The less time I have to write, the more I fantasize about writing. And it tends to be dream books, rather than projects that are actually under way. In the last few days, I have dreamed up two novels, a collection of poems and a collection of linked short stories. Maybe one or more of them will actually be written some day. Most of the books I have written started off as daydreams - I remember, for example, going over Mandeville in my head for years before I actually sat down to write it. I kept repeating to myself the following unpromising opening:
My name is Sir John Mandeville.(The reference being to the shape of the world as depicted in medieval maps.) I knew this sounded terrible, and that the implied form of a ballad would be wrong for the book, but it continued to nag at me anyway. It was a sort of writer's block in itself, an unshakable pattern in my head that prevented me from seeing the possibility of any other form or opening for the book. In the same way, some of the other dream books I carry round with me have fixed patterns or preconceptions associated with them that I can't shake and that are the main reason that I can't actually write them. Sometimes a dream book becomes a project at the moment I rid myself of one of those preconceptions.
The world is a T in an O.
Starling City, on the other hand, didn't really have one of those dream existences; I started it because I had a bit of time to fill before teaching started and my other projects were either finished (a book of poems) or hadn't worked out (a novel), and it seemed a practical thing to try. Unlike most of my other projects, successful or otherwise, it didn't start from a Big Idea. It isn't the kind of book you can describe to someone who hasn't read it and still sound impressive: 'Well, it's set in a fictional version of Brighton in the early 80s, and I think his friend dies.' The only Big Idea was doing it in blog form. The fact that it sounds so ordinary makes it hard for me to continue to believe in it - it doesn't sound like something that will win the Booker or allow me to retire on the proceeds, the kind of fantasy outcomes that have sustained my other writing over the years. But then maybe I've been too much in thrall to the Big Idea and the fantasy outcome. Perhaps I should just write and hope that the writing comes through on its own. The blog form, by getting rid of the normal obstacles that prevent writers getting through to their readers, makes it seem less necessary to shout and wave your arms.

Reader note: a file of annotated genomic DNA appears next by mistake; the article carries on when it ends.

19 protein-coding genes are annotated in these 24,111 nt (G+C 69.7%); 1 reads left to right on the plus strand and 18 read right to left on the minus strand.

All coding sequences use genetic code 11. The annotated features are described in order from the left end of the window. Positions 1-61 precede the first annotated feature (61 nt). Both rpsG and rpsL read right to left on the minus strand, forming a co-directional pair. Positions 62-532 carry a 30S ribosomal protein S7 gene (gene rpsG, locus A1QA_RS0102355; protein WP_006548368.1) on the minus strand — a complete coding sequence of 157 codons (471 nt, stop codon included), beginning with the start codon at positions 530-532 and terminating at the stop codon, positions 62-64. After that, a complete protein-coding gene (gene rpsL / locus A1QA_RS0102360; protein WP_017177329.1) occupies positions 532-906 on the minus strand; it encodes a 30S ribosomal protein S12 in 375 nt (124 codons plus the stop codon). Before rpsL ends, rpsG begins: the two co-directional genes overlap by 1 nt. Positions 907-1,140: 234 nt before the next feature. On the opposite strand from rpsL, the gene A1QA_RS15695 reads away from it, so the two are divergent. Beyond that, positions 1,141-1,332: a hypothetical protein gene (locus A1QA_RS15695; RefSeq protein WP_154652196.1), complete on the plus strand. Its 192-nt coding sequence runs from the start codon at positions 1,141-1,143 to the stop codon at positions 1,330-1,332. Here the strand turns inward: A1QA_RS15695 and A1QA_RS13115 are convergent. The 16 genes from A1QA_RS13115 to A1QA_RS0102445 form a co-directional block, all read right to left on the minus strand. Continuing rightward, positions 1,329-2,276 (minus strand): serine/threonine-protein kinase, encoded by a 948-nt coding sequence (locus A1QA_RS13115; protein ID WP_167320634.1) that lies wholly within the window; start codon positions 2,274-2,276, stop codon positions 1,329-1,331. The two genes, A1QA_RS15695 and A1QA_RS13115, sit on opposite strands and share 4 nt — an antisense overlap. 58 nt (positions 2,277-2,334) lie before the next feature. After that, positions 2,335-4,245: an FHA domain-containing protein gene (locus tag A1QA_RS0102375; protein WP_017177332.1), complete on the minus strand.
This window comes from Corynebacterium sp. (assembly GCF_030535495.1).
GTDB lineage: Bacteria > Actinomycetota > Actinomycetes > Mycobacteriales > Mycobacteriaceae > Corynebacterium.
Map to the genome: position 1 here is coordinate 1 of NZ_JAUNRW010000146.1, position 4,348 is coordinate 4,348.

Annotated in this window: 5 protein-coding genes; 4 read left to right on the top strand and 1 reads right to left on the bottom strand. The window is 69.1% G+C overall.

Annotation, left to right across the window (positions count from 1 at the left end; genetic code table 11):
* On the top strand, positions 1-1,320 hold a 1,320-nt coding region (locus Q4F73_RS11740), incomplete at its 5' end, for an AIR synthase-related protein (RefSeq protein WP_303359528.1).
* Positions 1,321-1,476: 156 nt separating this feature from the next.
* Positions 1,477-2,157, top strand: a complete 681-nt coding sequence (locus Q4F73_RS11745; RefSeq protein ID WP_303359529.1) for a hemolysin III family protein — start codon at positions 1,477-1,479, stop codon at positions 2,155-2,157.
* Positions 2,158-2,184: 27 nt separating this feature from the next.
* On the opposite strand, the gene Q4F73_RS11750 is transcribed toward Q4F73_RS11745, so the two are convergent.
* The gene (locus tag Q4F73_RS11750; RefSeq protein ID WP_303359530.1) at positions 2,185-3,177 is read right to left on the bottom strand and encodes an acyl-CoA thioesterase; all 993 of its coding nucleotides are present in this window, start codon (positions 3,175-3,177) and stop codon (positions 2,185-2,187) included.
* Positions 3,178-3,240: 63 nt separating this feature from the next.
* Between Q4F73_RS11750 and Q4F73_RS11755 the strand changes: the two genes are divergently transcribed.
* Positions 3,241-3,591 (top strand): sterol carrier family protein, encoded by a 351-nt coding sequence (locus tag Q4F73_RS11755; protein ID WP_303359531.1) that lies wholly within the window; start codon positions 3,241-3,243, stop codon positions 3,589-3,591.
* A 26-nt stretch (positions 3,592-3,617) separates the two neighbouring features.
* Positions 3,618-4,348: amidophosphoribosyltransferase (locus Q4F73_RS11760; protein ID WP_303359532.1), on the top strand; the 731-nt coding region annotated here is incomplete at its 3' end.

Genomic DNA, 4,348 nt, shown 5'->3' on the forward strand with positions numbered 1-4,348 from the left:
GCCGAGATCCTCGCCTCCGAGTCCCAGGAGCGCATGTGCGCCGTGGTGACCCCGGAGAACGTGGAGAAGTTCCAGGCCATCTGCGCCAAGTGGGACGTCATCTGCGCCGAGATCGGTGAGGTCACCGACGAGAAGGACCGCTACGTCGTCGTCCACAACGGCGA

At one point during the marking, I did start a new posting. I was trying to get Rob and Daniel to a party, largely so I could introduce some other characters, because it has been bothering me that the novel so far is mostly two people talking to each other. They got as far as the Adorno Arms on campus, which proved to be deserted. And then I couldn't think how to get them any further, nor did I want to continue the conversation. Even if I could get them to a party, what would happen? I had no idea, and in my stressed state I knew there wasn't much point racking my brains. Now, however, my mind is clearer, and the answer seems obvious. I've remembered the small episode from my life which was the main reason I wanted to write about Rob in the first place. I've been holding it back, as I tend to, waiting for the right moment to introduce it, and even managed to forget all about it for a while. Tomorrow I'll get back to the novel (minus the non-event of the Adorno Arms, I think) and get things moving at last. This novel needs some love interest.